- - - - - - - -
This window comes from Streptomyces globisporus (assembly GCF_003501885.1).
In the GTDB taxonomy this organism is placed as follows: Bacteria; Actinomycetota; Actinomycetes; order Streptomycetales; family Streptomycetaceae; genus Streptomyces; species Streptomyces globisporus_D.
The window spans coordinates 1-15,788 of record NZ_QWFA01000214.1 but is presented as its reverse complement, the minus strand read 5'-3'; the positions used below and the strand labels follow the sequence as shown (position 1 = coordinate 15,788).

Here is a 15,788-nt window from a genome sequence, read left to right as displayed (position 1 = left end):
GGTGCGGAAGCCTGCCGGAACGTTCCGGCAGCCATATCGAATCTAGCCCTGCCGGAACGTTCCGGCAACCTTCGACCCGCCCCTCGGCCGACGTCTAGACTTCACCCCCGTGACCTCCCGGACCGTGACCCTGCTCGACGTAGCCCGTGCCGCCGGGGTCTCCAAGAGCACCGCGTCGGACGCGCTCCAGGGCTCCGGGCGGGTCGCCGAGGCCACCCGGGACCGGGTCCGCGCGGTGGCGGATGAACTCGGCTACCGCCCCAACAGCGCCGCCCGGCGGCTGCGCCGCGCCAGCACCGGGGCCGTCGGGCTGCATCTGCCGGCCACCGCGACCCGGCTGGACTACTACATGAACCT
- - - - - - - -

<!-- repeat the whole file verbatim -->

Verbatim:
This window comes from Streptomyces globisporus (assembly GCF_003501885.1).
In the GTDB taxonomy this organism is placed as follows: Bacteria; Actinomycetota; Actinomycetes; order Streptomycetales; family Streptomycetaceae; genus Streptomyces; species Streptomyces globisporus_D.
The window spans coordinates 1-15,788 of record NZ_QWFA01000214.1 but is presented as its reverse complement, the minus strand read 5'-3'; the positions used below and the strand labels follow the sequence as shown (position 1 = coordinate 15,788).

Here is a 15,788-nt window from a genome sequence, read left to right as displayed (position 1 = left end):
GGTGCGGAAGCCTGCCGGAACGTTCCGGCAGCCATATCGAATCTAGCCCTGCCGGAACGTTCCGGCAACCTTCGACCCGCCCCTCGGCCGACGTCTAGACTTCACCCCCGTGACCTCCCGGACCGTGACCCTGCTCGACGTAGCCCGTGCCGCCGGGGTCTCCAAGAGCACCGCGTCGGACGCGCTCCAGGGCTCCGGGCGGGTCGCCGAGGCCACCCGGGACCGGGTCCGCGCGGTGGCGGATGAACTCGGCTACCGCCCCAACAGCGCCGCCCGGCGGCTGCGCCGCGCCAGCACCGGGGCCGTCGGGCTGCATCTGCCGGCCACCGCGACCCGGCTGGACTACTACATGAACCT